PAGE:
APPENDIX A

              TABLE 3______________________________________Look-up Tables for 7-bit DisplayIn             Out    Error______________________________________130            68     1131            70     0132            70     1133            72     0134            72     1135            74     0136            74     1137            76     0138            76     1139            78     0140            78     1141            80     0142            80     1143            82     0144            82     1145            84     0146            84     1147            86     0148            88     0149            88     1150            90     0151            90     1152            92     0153            92     1154            94     0155            96     0156            96     1157            98     0158            98     1159            100    0160            102    0161            102    1162            104    0163            104    1164            106    0165            108    0166            108    1167            110    0168            112    0169            112    1170            114    0171            116    0172            116    1173            118    0174            118    1175            120    0176            122    0177            124    0178            124    1179            126    0180            128    0181            128    1182            130    0183            132    0184            132    1185            134    0186            136    0187            138    0188            138    1189            140    0190            142    0191            142    1192            144    0193            146    0194            148    0195            148    1196            150    0197            152    0198            154    0199            154    1200            156    0201            158    0202            160    0203            162    0204            162    1205            164    0206            166    0207            168    0208            170    0209            170    1210            172    0211            174    0212            176    0213            178    0214            178    1215            180    0216            182    0217            184    0218            186    0219            188    0220            190    0221            190    1222            192    0223            194    0224            196    0225            198    0226            200    0227            202    0228            204    0229            204    1230            206    0231            208    0232            210    0233            212    0234            214    0235            216    0236            218    0237            220    0238            222    0239            224    0240            226    0241            228    0242            228    1243            230    0244            232    0245            234    0246            236    0247            238    0248            240    0249            242    0250            244    0251            246    0252            248    0253            250    0254            252    0255            254    0______________________________________ *TI-- Gamma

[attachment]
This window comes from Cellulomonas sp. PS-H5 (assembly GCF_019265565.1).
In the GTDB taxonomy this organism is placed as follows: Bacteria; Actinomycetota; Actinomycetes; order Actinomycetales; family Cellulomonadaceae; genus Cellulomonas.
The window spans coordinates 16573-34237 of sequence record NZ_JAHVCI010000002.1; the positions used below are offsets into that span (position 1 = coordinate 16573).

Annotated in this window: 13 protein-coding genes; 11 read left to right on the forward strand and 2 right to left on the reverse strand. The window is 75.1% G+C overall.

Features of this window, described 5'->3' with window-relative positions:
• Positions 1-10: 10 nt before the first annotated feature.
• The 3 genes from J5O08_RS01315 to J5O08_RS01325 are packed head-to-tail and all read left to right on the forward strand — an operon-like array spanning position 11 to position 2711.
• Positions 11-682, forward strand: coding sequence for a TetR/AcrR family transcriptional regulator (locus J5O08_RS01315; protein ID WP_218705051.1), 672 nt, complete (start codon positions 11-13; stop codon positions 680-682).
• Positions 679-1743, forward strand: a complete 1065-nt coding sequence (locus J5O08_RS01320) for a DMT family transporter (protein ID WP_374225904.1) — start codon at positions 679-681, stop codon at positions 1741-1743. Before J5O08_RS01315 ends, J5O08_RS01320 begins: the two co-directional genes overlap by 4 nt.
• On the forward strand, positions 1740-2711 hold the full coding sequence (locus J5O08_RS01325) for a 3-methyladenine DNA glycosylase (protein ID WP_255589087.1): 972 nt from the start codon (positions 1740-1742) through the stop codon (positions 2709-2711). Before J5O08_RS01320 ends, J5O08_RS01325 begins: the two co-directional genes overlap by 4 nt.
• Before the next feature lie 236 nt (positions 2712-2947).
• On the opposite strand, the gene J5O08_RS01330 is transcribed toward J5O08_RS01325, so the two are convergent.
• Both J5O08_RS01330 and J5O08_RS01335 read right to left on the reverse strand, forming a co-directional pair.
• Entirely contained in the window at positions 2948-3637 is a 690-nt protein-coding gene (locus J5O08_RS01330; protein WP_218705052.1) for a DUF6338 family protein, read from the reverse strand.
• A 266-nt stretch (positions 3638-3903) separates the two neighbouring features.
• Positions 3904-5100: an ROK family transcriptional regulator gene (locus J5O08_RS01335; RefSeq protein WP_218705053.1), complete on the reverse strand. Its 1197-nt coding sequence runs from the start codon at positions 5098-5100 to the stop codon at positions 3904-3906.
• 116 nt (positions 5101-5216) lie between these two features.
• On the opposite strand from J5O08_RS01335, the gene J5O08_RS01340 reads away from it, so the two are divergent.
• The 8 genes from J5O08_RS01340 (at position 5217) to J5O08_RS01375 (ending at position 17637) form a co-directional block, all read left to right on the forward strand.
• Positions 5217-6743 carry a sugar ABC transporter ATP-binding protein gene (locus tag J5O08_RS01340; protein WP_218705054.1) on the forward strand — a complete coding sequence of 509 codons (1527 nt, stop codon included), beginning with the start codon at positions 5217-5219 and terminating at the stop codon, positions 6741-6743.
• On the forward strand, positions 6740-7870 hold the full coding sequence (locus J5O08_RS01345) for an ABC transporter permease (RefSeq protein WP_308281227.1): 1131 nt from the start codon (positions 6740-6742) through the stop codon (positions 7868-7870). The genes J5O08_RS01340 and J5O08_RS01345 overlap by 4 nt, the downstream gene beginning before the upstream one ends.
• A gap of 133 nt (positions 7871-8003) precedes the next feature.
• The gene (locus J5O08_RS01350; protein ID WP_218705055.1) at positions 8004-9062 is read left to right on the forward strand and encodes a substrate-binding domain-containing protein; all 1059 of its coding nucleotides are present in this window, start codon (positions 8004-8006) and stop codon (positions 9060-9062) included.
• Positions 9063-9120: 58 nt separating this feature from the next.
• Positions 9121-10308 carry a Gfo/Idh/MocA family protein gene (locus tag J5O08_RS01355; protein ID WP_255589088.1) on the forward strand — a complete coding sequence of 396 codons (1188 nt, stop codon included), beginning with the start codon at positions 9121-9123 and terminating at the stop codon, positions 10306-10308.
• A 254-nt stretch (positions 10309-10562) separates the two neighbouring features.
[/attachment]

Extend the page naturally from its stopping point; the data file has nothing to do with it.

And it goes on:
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Classifications
U.S. Classification345/108, 358/448, 345/84, 348/E09.027, 345/89, 345/88
International ClassificationG09G3/20, H04N5/74, G02B26/08, G09G3/34, H04N9/31
Cooperative ClassificationH04N9/3197, G09G3/2059, H04N9/3182, G09G2320/0276, G09G3/346, G02B26/0841, H04N9/3114
European ClassificationH04N9/31S1, H04N9/31A3S, G09G3/34E6, H04N9/31V, G09G3/20G10, G02B26/08M4E
Legal Events
DateCodeEventDescription
Sep 18, 2008FPAYFee payment
Year of fee payment: 12
Sep 29, 2004FPAYFee payment
Year of fee payment: 8
Sep 28, 2000FPAYFee payment
Year of fee payment: 4
Sep 30, 1995ASAssignment
Owner name: TEXAS INSTRUMENTS INCORPORATED, TEXAS
Free format text: ASSIGNMENT OF ASSIGNORS INTEREST;ASSIGNORS:MARKANDEY, VISHAL;PETTITT, GREGORY S.;REEL/FRAME:007704/0883
Effective date: 19940930